George W. Bush: Statesman or Dog Trainer?
President Bush, April 4: "Enough is enough."
President Bush, April 6: "Withdraw without delay."
President Bush, April 8: "I meant what I said."
You have to give President Bush credit. Whereas politicians are known for saying whatever it takes to win over a crowd or sway a voter, Bush's vernacular is consistently simple, even when he's on the international stage addressing something as complex and awful as the current Israeli/Palestinian nightmare. That he has nothing of substance to say is beside the point. To his credit, he uses language and tone that most of us can relate to.
Unfortunately, it's the language and tone people use when talking to their dogs.
Dogs only understand a few, oft repeated words and phrases, such as "sit," "fetch" and, for particularly bright canines, "I meant what I said."
Dog-haters in the Middle East and Bush-haters in Europe may take Bush's approach the same way one takes condescension from an autistic cousin. It's cute, a little disturbing, but mostly laughable. But the fact that Bush has addressed the issue at all -- delivered in his patented cadence of disdain, which is usually reserved for members of the press who have the nerve to ask questions that require thoughtful answers -- actually indicates how seriously he takes the situation.
Bush is trying to scold and shame the combatants. If he were able, he would probably punish them by leaving them out in the cold while the rest of us eat dinner inside. The meal finished, he'd invite them back in, look for contrition in their eyes, and then -- maybe -- let them lie on the couch, lesson learned.
If only being leader of the free world in a time of international crisis were that simple.
The problems in Israel demand a president that can articulate, to both sides, sympathy rooted in comprehension of the situation. Instead, the president is acting as if the dogs' incessant barking has awakened him from a nap.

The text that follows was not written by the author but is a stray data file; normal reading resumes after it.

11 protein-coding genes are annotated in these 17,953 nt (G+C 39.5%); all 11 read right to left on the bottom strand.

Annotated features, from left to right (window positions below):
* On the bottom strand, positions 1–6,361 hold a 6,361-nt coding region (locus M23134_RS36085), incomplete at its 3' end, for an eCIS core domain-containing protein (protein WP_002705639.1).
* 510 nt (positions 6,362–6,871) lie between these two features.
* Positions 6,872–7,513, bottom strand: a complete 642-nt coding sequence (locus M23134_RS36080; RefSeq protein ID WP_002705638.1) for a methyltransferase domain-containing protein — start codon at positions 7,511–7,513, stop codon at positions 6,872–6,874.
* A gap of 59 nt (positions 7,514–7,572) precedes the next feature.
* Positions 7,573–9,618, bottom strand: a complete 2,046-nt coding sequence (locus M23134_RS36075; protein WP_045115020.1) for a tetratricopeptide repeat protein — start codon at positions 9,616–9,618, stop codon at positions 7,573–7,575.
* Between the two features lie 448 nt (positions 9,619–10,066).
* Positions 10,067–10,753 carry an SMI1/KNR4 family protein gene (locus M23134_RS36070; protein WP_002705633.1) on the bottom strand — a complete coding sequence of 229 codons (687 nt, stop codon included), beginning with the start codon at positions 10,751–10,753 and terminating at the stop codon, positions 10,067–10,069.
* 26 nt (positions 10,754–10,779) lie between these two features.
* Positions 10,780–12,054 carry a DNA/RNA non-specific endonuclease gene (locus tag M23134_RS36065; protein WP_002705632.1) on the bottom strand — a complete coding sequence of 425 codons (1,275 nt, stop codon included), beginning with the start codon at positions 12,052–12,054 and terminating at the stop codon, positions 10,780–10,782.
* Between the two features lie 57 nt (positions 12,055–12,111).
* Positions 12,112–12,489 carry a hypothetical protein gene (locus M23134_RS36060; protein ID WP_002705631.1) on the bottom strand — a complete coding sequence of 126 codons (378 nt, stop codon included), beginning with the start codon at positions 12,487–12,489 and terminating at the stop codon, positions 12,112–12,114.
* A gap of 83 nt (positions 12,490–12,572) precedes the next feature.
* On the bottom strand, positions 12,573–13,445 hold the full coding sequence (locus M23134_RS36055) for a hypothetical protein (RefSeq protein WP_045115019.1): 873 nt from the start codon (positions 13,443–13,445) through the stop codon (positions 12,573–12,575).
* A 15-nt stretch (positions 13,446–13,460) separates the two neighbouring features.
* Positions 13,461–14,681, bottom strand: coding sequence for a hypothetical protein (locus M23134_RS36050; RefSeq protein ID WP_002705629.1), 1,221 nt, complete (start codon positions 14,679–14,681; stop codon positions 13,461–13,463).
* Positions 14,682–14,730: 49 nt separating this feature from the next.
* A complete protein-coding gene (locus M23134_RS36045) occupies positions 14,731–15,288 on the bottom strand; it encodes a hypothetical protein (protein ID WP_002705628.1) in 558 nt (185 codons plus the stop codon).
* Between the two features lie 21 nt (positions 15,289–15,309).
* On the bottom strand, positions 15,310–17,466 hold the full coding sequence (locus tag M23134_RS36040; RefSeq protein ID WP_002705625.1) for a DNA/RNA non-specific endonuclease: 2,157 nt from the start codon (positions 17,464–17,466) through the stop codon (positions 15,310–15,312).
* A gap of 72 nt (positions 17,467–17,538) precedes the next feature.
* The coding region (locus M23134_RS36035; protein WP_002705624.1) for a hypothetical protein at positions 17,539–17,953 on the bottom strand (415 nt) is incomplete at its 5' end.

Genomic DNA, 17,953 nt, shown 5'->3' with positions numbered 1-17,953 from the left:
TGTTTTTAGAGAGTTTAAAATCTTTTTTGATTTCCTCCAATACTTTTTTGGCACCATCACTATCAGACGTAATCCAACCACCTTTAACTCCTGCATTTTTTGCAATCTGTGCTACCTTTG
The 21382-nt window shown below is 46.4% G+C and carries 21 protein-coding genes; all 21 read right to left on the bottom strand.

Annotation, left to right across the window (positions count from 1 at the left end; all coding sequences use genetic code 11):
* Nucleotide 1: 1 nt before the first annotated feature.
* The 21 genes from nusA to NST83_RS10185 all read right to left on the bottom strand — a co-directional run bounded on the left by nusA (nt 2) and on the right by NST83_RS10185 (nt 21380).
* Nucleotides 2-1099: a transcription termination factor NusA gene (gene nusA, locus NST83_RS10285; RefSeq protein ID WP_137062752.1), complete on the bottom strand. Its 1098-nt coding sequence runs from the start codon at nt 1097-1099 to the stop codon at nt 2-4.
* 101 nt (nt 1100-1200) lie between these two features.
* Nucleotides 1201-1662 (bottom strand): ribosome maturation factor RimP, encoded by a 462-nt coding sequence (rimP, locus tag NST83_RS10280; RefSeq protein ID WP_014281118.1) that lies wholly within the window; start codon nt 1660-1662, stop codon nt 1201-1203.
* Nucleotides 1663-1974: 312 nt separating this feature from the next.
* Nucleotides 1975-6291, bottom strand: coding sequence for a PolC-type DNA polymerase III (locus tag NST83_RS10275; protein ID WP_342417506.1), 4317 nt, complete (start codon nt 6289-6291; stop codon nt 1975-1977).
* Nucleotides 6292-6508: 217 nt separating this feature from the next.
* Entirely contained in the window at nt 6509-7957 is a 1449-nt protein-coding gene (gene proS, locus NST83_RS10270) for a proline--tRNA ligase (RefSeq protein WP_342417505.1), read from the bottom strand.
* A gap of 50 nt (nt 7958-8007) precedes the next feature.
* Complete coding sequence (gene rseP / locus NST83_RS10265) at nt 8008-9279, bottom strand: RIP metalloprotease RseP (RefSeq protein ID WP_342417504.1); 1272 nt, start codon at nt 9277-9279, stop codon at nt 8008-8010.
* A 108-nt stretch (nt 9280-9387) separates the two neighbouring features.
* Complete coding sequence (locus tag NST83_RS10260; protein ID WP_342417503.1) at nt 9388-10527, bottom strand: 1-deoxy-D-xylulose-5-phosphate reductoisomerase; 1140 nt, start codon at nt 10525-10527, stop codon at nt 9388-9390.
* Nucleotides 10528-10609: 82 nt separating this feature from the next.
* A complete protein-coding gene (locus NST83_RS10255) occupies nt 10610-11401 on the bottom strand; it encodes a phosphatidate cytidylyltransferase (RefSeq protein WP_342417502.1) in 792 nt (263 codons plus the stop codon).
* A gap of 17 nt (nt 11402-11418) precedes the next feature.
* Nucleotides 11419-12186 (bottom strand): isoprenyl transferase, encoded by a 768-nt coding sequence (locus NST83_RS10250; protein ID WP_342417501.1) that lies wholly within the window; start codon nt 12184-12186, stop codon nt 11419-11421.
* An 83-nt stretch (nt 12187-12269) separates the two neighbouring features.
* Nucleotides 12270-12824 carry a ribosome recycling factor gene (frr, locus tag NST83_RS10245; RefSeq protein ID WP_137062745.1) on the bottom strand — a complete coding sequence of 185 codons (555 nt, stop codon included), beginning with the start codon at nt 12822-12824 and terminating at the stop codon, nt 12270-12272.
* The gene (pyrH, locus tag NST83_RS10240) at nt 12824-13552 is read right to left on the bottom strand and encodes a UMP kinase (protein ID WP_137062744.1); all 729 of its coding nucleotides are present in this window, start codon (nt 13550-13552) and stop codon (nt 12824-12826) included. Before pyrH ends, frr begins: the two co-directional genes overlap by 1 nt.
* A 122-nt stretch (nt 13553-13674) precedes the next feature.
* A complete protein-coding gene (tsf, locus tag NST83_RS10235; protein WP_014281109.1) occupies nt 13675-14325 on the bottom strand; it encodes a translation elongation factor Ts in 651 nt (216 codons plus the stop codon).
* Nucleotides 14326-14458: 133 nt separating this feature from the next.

For the first year of his tenure, Bush was satisfied to stay on the sidelines of the peace process while deriding his predecessor for having gotten involved at all. Then on September 11, he was forced to acknowledge that domestic security relies on global security. So he demanded that the world help us hunt down terrorists. But when the Mideast section of the globe requested that we help secure peace in the region, they were given little more than a contemptuous pat on the head.
The recent events have prompted a change in policy, though not in heart.
Both Press Secretary Ari Fleischer and Bush himself have recently suggested that the failings of the Clinton administration led to the current spate of violence in Israel. Both then "clarified" their statements, sorta kinda saying they didn't mean it. Few people other than the rabid Clinton-haters buy it, since it's like blaming the steaming pile of shit in the living room on the previous owner's Labrador.
But what really seems to bother Bush is that he had wanted to use the public confidence gained from the success in Afghanistan to remove Saddam Hussein, but cannot while the world is focused elsewhere. Now Saddam is humping Bush's leg by stopping oil production for a month. And with the current situation in Israel, Arab and Muslim countries are now even less likely to publicly support any US action against the Iraqi regime.
Unfortunately for Bush, the Middle East is composed of and led by people, not dogs. Understanding and responding to their problems requires a little more than a yank on a leash and a command.
As the carnage piles up, maybe Bush will eventually feel obliged to scamper onto Air Force One, fly to Israel, grab Sharon and Arafat by their fat, scruffy necks and rub their snouts in the rubble of Ramallah and Bethlehem.
But until that happens, we'll just hear more irritable but impotent remarks from a president who expects warm and fuzzy obedience in a complicated world full of self-interest, greed and religion.
David Turnley (firstname.lastname@example.org) is a frequent contributor to AlterNet.